Abundance of freshmen has led to fewer goals for Syracuse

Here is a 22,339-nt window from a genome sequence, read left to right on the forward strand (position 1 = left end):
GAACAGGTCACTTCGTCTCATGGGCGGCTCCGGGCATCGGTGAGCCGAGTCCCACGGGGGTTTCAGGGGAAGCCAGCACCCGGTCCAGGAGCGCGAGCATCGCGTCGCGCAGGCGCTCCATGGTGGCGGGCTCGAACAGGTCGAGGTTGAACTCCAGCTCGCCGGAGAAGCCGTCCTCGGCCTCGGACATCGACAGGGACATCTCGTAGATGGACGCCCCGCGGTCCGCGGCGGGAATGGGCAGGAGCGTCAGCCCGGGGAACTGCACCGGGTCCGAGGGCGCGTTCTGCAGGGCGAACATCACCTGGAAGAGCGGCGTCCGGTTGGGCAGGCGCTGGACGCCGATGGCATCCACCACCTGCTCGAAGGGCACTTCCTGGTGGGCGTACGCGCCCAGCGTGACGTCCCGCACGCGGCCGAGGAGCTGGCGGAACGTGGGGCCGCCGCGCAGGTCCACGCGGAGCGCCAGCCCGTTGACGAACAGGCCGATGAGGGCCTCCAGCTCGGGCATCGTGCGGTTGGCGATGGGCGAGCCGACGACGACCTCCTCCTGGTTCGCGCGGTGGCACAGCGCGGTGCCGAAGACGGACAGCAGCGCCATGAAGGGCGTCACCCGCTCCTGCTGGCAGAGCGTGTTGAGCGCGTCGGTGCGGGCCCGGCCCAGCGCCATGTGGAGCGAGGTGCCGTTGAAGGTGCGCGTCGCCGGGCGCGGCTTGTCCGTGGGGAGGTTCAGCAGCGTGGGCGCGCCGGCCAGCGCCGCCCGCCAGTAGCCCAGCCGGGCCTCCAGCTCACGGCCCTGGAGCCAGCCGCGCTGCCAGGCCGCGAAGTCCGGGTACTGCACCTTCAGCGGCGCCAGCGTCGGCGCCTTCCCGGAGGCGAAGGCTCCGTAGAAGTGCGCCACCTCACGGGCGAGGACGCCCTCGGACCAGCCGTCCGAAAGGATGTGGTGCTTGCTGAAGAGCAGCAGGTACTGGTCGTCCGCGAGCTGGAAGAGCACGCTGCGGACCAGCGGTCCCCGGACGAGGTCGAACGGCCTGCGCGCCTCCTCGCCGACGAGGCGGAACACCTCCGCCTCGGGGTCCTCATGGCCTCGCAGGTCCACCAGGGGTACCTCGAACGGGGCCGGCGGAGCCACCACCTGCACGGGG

first_img Published on October 16, 2018 at 9:34 pm Contact Kaci: [email protected] In Syracuse’s first game this season, freshmen contributed in each of the four goals. Kira Wimbert and Laura Graziosi both scored in their first SU game — Graziosi has scored once more, but Wimbert hasn’t scored since.Featuring its youngest team since 2008, No. 9 Syracuse’s (8-5, 1-4 Atlantic Coast) season has partly relied on the output of its youth. Freshmen, while accounting for 32.1 percent of SU’s starts this season, have only scored five of Syracuse’s 23 goals. They have recorded over half of the team’s assists, though.“(Being one of the youngest teams in SU’s history) has its benefits, it has its negative things about it,” freshman Tess Queen said. “But I think we’ve handled it really well.”The Orange’s 2017 roster had twice the number of upperclassmen as it does now. Last year, Syracuse scored 45 regular season goals and earned a bid to the NCAA Tournament before losing in the first round. One year later, the Orange replaced five upperclassmen with five underclassmen.Near the beginning of this season, the Orange faced three top-10 opponents in three games. All three were losses, including a home loss against Duke. The loss to the Blue Devils was the worst offensive performance by an SU team under Ange Bradley with zero shots. It was SU’s first three-game losing streak since 2014.AdvertisementThis is placeholder textLaura Angle | Digital Design EditorSince the losing streak, SU has gone 5-2, losing only to the top-ranked team in the country, North Carolina, and divisional opponent No. 16 Wake Forest. The Orange picked up a top-10 win against then-No. 8 Boston College as one of those five wins.“I think we’ve acclimated very good,” Graziosi said. “You can see in the end of the season we’re all getting like better and stronger, and we’re just used to everything now.”Graziosi leads her class in goals this season (2) and is third overall on the team. The freshman from the Netherlands started all 13 games for the Orange. Graziosi expected to play a lot, based on what she was told during recruiting, she said. But she didn’t expect to start every game of her freshman year. Neither did Queen, the only other freshman to do so. Queen leads the team in assists (5) and is tied with Graziosi for third-most points (7).Against then-No. 10 Virginia, the two connected for SU’s lone goal. Coming off a penalty corner, the Orange were unable to find immediate success. But then Queen got into position to assist Graziosi for her second goal of the season. It would also help SU to its second of five overtime games this season, and the only one it lost.A month later, SU faced another top-10 opponent in Boston College. The game went into overtime, but this time the Orange came out victorious with help from Wimbert, who had two assists.“They’re learning a lot, they’re getting tougher,” Bradley said, “still not as tough as I’d like to see them, but they’re learning toughness.”They immediately noticed they needed to adapt to the speed of the game. Wimbert played in Germany before coming to SU and, for her, the differences stemmed from practice styles. Before playing in the U.S., Wimbert said she often practiced a new technique at a slower pace to learn it. Now, at Syracuse, it’s “fast from the beginning” so that the athletes know what to expect in game, she said. As the end of the season nears, they’ve adjusted.Syracuse only has two regular season games left before the ACC tournament. Last time the Orange had a team this young, in 2008, it reached the program’s first final four. But that year the Orange put up 107 goals in the regular season and went 19-1, compared to 23 goals and eight wins so far this season.“We had to start from the beginning and learn a lot,” Graziosi said, “and now we’re near the end of the season and we’ve learned so much that really helps us in the field.” Facebook Twitter Google+center_img Commentslast_img

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